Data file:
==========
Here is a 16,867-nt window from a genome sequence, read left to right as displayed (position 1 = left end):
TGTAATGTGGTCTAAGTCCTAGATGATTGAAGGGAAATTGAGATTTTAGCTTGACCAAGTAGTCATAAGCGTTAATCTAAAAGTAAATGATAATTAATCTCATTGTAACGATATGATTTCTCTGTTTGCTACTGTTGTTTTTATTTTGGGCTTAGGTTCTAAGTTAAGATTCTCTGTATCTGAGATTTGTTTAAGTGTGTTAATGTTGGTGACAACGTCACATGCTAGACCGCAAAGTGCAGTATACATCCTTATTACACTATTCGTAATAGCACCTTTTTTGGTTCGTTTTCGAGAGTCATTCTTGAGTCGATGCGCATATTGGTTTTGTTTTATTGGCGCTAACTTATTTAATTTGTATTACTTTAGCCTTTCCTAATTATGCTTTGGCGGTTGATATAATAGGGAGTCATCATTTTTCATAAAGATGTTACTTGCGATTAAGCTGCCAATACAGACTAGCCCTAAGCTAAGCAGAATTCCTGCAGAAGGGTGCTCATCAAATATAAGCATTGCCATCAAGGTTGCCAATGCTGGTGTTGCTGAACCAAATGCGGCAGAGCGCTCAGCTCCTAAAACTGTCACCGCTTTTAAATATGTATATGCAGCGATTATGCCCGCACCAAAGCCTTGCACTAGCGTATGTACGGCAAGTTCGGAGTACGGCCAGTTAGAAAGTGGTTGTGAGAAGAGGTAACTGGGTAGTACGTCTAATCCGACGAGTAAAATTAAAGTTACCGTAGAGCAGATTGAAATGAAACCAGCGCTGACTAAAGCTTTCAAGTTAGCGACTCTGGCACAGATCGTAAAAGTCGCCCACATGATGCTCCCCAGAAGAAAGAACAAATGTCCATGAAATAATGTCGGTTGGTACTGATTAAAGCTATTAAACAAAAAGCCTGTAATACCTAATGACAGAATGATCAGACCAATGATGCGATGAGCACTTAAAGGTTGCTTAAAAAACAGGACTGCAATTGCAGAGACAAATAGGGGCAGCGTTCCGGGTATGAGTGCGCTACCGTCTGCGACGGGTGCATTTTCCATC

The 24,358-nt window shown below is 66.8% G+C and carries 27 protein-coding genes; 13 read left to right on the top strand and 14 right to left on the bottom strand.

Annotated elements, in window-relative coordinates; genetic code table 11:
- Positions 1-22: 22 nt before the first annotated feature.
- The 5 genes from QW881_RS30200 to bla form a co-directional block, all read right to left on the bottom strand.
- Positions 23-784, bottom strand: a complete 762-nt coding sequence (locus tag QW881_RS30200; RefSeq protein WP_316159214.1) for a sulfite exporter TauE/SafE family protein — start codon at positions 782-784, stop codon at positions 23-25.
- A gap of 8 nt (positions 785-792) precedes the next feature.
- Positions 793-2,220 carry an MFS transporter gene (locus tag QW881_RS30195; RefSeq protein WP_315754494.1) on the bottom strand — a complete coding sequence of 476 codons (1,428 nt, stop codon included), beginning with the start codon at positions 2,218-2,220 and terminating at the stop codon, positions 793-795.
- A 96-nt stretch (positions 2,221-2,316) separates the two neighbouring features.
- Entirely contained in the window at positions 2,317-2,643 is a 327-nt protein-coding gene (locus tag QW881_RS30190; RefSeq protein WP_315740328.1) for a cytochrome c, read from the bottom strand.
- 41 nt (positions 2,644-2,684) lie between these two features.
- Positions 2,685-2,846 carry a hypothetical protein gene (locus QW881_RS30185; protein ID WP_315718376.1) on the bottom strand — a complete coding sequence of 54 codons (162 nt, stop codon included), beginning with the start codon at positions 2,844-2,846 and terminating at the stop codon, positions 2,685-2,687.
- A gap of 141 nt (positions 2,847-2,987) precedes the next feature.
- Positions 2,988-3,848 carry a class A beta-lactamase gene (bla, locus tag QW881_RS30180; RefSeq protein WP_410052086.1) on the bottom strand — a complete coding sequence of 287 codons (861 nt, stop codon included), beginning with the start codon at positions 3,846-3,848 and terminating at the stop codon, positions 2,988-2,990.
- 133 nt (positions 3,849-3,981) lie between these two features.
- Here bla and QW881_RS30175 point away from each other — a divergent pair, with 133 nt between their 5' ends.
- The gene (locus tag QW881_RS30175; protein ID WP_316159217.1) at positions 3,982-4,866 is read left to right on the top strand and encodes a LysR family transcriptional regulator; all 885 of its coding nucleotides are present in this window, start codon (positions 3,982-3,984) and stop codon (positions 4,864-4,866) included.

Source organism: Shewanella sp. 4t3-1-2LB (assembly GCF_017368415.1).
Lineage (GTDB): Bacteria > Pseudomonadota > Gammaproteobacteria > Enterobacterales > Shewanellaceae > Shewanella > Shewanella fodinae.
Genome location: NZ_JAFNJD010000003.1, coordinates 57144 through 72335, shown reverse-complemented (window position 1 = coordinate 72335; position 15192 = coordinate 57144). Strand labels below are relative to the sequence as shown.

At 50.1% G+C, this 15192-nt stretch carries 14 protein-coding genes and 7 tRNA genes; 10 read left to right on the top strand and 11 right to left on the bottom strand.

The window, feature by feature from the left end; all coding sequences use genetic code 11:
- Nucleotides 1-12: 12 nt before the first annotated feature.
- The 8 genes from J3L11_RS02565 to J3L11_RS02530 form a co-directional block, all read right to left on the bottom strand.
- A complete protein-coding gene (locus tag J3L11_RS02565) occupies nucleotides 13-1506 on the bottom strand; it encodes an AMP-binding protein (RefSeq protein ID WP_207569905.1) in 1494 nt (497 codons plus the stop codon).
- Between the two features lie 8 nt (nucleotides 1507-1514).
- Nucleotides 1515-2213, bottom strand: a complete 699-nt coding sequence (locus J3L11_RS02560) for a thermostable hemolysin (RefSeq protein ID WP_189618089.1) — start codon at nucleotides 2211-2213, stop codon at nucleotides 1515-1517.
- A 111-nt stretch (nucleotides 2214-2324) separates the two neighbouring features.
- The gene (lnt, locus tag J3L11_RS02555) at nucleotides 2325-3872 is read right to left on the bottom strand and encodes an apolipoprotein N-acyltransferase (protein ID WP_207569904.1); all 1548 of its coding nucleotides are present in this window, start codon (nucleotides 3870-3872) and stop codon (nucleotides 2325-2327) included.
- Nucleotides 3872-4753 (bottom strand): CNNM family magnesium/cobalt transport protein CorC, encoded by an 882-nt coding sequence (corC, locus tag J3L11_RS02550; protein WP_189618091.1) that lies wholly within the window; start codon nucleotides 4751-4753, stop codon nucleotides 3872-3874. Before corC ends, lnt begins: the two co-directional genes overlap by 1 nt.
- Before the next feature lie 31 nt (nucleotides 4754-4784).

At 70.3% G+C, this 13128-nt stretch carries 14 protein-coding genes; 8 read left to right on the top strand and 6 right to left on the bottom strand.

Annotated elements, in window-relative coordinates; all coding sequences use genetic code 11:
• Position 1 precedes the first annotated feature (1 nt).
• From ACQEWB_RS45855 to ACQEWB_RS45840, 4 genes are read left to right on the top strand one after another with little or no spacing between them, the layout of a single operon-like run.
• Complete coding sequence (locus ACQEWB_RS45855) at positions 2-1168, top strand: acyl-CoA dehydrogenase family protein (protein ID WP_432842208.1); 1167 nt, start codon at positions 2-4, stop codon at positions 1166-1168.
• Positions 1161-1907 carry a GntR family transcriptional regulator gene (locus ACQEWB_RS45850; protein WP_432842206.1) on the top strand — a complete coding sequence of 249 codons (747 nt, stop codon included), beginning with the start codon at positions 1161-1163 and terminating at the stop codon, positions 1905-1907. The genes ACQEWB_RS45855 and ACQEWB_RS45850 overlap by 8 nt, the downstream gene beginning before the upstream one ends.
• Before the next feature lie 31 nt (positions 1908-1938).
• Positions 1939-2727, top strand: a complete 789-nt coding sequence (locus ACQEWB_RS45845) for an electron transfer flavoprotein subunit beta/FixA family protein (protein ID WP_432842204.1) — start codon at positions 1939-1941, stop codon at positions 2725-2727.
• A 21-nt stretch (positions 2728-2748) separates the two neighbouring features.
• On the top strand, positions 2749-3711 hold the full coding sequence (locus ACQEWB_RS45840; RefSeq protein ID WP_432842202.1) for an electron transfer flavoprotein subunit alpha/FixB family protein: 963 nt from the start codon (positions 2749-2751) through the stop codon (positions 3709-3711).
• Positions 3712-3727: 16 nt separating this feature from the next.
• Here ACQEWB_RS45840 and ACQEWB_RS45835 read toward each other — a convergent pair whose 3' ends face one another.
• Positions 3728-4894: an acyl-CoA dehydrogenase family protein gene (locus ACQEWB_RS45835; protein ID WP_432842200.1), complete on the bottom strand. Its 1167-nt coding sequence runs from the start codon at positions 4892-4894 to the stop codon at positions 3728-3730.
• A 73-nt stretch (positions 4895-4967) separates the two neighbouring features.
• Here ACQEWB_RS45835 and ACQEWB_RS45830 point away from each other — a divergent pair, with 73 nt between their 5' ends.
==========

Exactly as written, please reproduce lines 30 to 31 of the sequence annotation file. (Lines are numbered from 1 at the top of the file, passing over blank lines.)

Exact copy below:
- The gene (lnt, locus tag J3L11_RS02555) at nucleotides 2325-3872 is read right to left on the bottom strand and encodes an apolipoprotein N-acyltransferase (protein ID WP_207569904.1); all 1548 of its coding nucleotides are present in this window, start codon (nucleotides 3870-3872) and stop codon (nucleotides 2325-2327) included.
- Nucleotides 3872-4753 (bottom strand): CNNM family magnesium/cobalt transport protein CorC, encoded by an 882-nt coding sequence (corC, locus tag J3L11_RS02550; protein WP_189618091.1) that lies wholly within the window; start codon nucleotides 4751-4753, stop codon nucleotides 3872-3874. Before corC ends, lnt begins: the two co-directional genes overlap by 1 nt.